The Dow Just Keeps Heading Higher
As disappointed as some investors were that they didn't get to see the Dow close above 13,000, it's hard to be too critical of how stocks performed this week:
- The Dow Jones Industrials (INDEX: ^DJI) rose for the second straight week, jumping 33 points to 12,983 and setting another nearly four-year high.
- The S&P 500 (INDEX: ^GSPC) finally joined its index peers by setting its own multiyear high, finishing up 0.3% and reaching levels last seen in mid-2008.
- The Nasdaq Composite (INDEX: ^IXIC) also performed well, moving up 0.4% and putting itself within range of its own millennium milestone, closing just 36 points below the 3,000 mark.
Out of the 30 Dow stocks, 16 advanced, with Procter & Gamble (NYS: PG) leading the way, up 2.8% despite announcing job cuts involving about 5,700 workers. On the down side, Hewlett-Packard (NYS: HPQ) plunged 10% in the aftermath of a quarterly report that raised concerns about the company's ability to adapt its business model to the rapidly evolving technology industry.
Is the bull getting long in the tooth?
Whenever stocks are setting new highs, it's easy to start seeing everything through rose-colored glasses. As Greece finally made a formal offer to holders of its bonds to accept a big writedown as a condition of the country's getting bailout assistance from European nations, investors are hopeful that they might finally be able to put the sovereign-debt crisis behind them. Similarly, more promising news on the employment and housing fronts could well mean that those long-ailing measures have already hit their worst levels.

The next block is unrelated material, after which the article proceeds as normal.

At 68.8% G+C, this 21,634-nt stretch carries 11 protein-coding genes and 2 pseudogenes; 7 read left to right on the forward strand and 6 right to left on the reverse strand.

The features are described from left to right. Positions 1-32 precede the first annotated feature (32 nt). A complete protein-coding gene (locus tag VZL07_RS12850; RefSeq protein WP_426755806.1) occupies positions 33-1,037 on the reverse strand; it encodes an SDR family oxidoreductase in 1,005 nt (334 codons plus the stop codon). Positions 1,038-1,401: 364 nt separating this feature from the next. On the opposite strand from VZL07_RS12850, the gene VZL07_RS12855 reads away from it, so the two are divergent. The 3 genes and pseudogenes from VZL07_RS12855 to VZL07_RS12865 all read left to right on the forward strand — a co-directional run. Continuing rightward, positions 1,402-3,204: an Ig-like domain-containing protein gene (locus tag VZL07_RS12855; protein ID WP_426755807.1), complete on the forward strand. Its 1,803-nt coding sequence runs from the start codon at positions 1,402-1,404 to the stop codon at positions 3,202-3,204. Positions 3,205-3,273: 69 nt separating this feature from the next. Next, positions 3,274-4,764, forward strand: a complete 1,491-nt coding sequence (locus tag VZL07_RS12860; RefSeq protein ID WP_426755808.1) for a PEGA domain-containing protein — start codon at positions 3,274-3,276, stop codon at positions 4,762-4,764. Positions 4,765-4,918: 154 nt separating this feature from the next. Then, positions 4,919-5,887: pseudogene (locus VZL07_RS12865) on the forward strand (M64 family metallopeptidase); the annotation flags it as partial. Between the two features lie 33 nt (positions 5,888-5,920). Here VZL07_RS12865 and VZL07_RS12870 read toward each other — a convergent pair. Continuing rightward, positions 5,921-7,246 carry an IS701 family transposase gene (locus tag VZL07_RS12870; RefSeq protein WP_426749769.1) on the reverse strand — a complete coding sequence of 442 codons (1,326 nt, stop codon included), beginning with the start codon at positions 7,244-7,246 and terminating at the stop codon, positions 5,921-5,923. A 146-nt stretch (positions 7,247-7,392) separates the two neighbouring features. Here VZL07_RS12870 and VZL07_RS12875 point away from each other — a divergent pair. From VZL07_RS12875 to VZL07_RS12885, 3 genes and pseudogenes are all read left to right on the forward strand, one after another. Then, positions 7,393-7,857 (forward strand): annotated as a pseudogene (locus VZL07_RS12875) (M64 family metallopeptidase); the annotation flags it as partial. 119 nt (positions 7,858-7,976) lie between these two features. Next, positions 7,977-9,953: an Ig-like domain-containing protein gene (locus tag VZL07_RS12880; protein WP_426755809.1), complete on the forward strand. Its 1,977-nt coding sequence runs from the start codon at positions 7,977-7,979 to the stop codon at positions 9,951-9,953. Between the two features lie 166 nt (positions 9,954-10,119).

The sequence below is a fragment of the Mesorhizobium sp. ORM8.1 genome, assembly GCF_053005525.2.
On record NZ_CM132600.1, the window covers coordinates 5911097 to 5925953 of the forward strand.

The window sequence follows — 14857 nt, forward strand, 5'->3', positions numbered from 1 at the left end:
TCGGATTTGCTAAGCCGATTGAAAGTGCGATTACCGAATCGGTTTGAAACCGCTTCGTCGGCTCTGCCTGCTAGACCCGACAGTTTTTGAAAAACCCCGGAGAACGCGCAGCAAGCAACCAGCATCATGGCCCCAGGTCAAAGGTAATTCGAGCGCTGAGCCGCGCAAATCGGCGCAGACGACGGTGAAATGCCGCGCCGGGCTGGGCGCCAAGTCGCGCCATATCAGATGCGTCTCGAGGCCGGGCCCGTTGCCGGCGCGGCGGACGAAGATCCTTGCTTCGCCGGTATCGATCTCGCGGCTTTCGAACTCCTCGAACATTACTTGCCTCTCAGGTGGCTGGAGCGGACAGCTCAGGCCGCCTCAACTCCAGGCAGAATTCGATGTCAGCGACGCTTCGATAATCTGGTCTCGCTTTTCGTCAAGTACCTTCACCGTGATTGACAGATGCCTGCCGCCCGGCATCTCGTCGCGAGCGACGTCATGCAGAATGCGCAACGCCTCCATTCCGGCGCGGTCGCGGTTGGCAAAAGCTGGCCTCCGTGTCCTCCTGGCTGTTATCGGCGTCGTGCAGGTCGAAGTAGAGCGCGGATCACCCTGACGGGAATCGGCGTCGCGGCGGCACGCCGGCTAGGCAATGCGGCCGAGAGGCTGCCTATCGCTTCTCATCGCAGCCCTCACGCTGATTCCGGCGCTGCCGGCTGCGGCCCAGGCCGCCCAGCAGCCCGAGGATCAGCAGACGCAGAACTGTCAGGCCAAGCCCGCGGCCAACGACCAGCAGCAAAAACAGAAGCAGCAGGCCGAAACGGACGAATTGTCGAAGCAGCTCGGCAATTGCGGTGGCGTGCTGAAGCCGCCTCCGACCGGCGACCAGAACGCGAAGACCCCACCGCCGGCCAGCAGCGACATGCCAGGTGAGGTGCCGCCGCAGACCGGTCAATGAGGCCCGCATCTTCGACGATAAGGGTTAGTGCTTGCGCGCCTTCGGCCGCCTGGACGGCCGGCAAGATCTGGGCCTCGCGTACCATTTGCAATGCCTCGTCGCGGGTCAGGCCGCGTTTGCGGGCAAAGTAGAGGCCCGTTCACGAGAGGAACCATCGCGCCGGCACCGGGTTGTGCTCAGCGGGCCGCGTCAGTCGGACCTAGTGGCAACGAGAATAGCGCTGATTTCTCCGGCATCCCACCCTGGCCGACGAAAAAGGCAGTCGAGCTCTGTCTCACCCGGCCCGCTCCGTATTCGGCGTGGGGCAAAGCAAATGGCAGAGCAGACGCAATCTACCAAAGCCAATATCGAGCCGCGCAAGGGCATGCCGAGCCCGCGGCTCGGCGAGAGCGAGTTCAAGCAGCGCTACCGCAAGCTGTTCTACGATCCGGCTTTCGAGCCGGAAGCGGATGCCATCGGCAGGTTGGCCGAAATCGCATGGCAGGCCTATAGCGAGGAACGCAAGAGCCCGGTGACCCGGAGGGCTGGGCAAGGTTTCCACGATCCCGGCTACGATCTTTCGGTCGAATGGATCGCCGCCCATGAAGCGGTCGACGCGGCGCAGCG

Yet even though stocks are still cheap by some measures, there are still plenty of obstacles to overcome before anyone can declare final victory over the market meltdown in 2008-09. With gas prices soaring, election-year rhetoric will inevitably create some bumps in the road. Rather than simply hoping for the best, smart investors will make plans now to figure out their next moves -- plans that will leave them ready for whatever the future may bring.
A brighter future ahead
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At the time this article was published Fool contributorDan Caplingerdoesn't own shares of the companies mentioned. You can follow him onTwitter.Motley Fool newsletter serviceshave recommended buying shares of Procter & Gamble. Try any of our Foolish newsletter servicesfree for 30 days. We Fools don't all hold the same opinions, but we all believe thatconsidering a diverse range of insightsmakes us better investors. The Fool has adisclosure policy.